Phillies brass says no more goofing off!

David Brown
Big League Stew

Rookie right-hander Jonathan Pettibone tried doing one of those in-game dugout interview for the Fox Sports broadcast Saturday as he was pelted with sunflower seeds and other distractions by his Philadelphia Phillies teammates. The content of what Pettibone said in the top of the fourth inning was secondary when compared to the hijinks perpetrated by Cliff Lee, Cole Hamels and Mike Adams, who tormented the kid for nearly four minutes.

Pettibone was showered with seeds, he had an unnecessary batting helmet put on top of his head over his headphones, and then a cup with gum stuck to the bottom was placed on top of the helmet — presumably to give the players a basket/target for their seeds.

Funny, right? Or at least harmless fun to break up the monotony. Not to the Phillies brass, it wasn't funny, MISTERS. Not with the Phillies trudging along with a 43-46 record. Todd Zolecki of reports:

It sparked Amaro and manager Charlie Manuel to call a team meeting before Sunday's game.

It sounded like they had a tough audience waiting for them.

"I'm not doing the in-game interview today," Cliff Lee barked at a Phillies media relations staff member beforehand in front of a reporter. "If they're going to get mad about that, we're not doing them anymore."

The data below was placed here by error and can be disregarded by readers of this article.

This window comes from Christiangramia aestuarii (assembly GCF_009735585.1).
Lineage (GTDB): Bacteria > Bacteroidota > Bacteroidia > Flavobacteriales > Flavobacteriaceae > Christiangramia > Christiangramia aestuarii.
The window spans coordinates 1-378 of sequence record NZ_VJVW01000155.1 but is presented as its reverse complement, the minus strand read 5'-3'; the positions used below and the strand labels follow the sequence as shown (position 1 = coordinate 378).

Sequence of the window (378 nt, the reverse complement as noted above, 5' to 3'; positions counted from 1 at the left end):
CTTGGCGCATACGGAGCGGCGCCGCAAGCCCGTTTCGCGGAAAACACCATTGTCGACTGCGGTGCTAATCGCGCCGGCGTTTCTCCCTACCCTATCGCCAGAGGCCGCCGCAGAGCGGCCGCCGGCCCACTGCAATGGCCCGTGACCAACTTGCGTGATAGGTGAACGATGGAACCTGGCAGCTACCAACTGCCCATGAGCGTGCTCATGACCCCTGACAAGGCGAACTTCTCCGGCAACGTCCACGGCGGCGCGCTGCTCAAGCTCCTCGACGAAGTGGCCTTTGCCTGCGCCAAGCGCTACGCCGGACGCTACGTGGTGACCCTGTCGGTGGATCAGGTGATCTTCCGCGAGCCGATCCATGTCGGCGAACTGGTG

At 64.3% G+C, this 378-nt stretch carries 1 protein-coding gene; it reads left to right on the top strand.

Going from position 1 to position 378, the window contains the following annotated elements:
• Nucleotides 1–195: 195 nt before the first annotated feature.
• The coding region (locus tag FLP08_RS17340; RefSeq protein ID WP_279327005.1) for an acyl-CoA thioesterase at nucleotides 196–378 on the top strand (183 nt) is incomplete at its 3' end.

Asked about the meeting, Amaro said, "I have nothing to say."

Did it go well?

"Nothing to say," he repeated.

Yeesh! No more fun for the Phillies until they start winning some games — as if the activities of Hamels, Lee and Adams, all of whom were not playing Saturday — really had an impact on the game. Amaro probably didn't like the example set, that the Phillies were trailing the Braves and the entire team wasn't standing on the top step of the dugout with rally caps turned inside-out. And maybe he has a point. But was it worth calling a team meeting over? Probably not. Will it change how the Phillies are playing? Almost certainly not. Does it make Amaro look like a curmudgeon who has little idea how to fix a mess he helped create? Absolutely.

Of course, we'd be hearing about how the "Phillies are too tight, emotionally," if they weren't pelting each other with sunflower seeds. It's always something when you're not winning enough. All of the stuff that doesn't matter is easier to try and fix.

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